3. Shemhazai

    Shemhazai Black Belt

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    I play mostly whizzer butterfly, usually controlling the far wrist or sometimes just blocking the far elbow. I like how it allows me to go back and forth between hook sweep and triangle/omoplata, and it's a nice weapon to have when people underhook me in half guard. I used to do the underhook sweep a lot, and I still set it up sometimes from half guard (easiest position in which to get the underhook, IMO), but I've lately started learning Marcelo's collar-tie hook sweep, as it makes for a VERY quick change in direction as you sit up vs. an opponent trying to stall out or smash the whizzer sweep. It makes it harder to secure top position than with the underhook, but it's a tie-up that is almost always available.
     
  4. BJJArsenal

    BJJArsenal Brown Belt

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    I love using the butterfly to set up the single leg x-guard and traditional x-guard. Such a useful position. Also love arm-drags and guillotines from there.
     
  5. KneeShield

    KneeShield Orange Belt

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    Great thread!

    I've been playing butterfly guard lately, usually going for underhooks or overhooks, some people will tuck their elbows in tight so i can't get any underhooks or overhooks, what do you guys do when this happens?
     
  6. Shemhazai

    Shemhazai Black Belt

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    Collar-tie and elbow, or what Marcelo does sometimes, just grab both elbows and jump underneath him with your hips for an explosive hook sweep. I'm not very good at it myself, but it seems to work for him.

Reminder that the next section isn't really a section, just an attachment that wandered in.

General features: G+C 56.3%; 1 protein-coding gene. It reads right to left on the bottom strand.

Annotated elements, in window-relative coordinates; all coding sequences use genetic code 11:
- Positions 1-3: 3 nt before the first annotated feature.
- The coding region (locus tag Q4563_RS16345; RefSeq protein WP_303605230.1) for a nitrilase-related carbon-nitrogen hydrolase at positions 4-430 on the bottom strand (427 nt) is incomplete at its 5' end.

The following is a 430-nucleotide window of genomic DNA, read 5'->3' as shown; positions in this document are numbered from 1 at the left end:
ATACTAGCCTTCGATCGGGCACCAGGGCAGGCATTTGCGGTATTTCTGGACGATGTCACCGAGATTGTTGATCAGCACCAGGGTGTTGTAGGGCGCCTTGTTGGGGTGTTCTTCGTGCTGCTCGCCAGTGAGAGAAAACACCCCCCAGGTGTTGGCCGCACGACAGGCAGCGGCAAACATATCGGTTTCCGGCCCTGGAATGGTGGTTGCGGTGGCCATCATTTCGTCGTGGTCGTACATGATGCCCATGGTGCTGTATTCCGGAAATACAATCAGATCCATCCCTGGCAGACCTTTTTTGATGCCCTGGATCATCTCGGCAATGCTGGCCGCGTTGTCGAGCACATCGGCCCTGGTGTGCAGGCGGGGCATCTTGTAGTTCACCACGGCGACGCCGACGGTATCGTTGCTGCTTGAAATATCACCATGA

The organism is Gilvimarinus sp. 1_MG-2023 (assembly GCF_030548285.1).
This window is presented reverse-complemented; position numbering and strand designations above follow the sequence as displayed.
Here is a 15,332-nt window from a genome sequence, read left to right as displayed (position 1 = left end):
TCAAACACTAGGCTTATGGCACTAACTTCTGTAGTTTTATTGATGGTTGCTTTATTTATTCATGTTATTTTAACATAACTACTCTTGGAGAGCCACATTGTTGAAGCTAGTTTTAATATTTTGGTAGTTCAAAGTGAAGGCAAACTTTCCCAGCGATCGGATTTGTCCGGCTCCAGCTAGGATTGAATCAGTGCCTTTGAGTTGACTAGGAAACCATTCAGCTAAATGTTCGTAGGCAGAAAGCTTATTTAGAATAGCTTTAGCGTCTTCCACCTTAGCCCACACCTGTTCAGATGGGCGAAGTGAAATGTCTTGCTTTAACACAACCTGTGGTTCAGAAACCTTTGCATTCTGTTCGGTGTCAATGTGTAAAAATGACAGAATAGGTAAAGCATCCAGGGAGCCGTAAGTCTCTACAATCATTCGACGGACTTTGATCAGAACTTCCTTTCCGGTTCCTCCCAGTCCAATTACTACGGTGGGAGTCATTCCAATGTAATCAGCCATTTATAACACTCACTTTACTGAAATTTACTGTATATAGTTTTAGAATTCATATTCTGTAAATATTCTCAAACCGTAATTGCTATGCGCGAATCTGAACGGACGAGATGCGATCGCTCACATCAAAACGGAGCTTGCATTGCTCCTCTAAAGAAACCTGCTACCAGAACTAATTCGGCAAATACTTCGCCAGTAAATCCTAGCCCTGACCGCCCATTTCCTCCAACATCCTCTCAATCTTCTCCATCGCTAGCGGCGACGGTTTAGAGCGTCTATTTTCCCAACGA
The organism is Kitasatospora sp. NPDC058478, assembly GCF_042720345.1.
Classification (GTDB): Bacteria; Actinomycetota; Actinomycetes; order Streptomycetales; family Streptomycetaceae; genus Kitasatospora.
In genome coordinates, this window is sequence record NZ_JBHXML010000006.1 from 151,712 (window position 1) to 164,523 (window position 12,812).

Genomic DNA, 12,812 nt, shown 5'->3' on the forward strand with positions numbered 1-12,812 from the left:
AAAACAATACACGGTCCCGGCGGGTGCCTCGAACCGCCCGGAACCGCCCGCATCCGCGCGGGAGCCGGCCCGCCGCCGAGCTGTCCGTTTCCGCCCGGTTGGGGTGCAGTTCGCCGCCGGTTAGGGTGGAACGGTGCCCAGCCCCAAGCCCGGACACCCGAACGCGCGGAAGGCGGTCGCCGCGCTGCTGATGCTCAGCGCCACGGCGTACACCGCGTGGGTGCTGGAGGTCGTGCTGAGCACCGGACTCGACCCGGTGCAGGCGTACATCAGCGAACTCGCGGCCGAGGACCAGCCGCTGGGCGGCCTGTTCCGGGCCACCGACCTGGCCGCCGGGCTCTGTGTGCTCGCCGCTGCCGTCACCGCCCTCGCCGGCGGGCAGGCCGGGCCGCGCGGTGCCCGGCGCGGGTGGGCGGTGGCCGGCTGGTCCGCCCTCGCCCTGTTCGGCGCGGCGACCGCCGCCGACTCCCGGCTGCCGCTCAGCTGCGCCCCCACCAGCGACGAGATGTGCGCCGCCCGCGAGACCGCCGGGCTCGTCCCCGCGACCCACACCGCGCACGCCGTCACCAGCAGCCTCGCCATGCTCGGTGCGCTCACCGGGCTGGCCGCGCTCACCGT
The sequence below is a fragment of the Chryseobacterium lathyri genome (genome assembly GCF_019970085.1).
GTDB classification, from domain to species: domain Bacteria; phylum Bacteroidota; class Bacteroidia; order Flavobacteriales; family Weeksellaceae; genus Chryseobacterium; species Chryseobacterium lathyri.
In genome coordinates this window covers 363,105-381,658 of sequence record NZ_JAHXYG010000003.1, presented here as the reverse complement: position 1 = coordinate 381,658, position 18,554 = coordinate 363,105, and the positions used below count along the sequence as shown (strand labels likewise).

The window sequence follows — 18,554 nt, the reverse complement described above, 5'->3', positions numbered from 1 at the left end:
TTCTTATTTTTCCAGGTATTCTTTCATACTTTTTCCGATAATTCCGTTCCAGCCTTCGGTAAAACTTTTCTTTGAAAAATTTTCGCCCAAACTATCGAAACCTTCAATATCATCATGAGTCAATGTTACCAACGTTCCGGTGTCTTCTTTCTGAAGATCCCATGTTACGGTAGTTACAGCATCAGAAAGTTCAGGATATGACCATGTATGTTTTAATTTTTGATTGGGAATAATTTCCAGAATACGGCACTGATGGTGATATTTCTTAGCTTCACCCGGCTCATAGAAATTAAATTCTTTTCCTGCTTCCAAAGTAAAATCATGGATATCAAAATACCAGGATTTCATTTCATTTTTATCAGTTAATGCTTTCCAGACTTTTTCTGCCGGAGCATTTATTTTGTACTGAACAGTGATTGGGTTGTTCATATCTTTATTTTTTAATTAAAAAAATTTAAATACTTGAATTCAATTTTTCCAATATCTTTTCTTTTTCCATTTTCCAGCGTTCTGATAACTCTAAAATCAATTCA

7. pikeamus

    pikeamus Blue Belt

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    In no-gi I would normally cup both of my opponents elbows and shoot my hips in, using both hooks to elevate my opponent and switching to single leg x-guard. In the gi you can still do this but I prefer the double collar grip if I can get it.

    The other option is to do your hook sweep off collar (or head in no-gi) and elbow control. Broadly speaking these are the two main routes of attack use by Marcelo against a kneeling opponent (the arm drag and the ankle pick are also there but these seem lower down the priority scale). On the MGinaction forum I recently put together a rough summary of which controls lead to which attack paths:

    2 on 1 control, double elbow control or double collar control --> hook lift into 1leg x guard (or hook lift to the back with the 2 on 1 if your control feels solid)

    collar and elbow, single underhook and elbow control, double overhook--> hook sweep

    cross arm and belt --> cross arm and belt sweep (sweeps to the same side as your hook)

    double under control --> either are possible but hook lift to an x-guard" variation seems easier
     
  8. DPS831

    DPS831 Purple Belt

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    I love the fact that a failed butterfly sweep usually results in your opponent posting one or both of his hands on the mat. This opens up a lot of different attacks. Lately I've been trying to work the straight armlock & omoplata from there.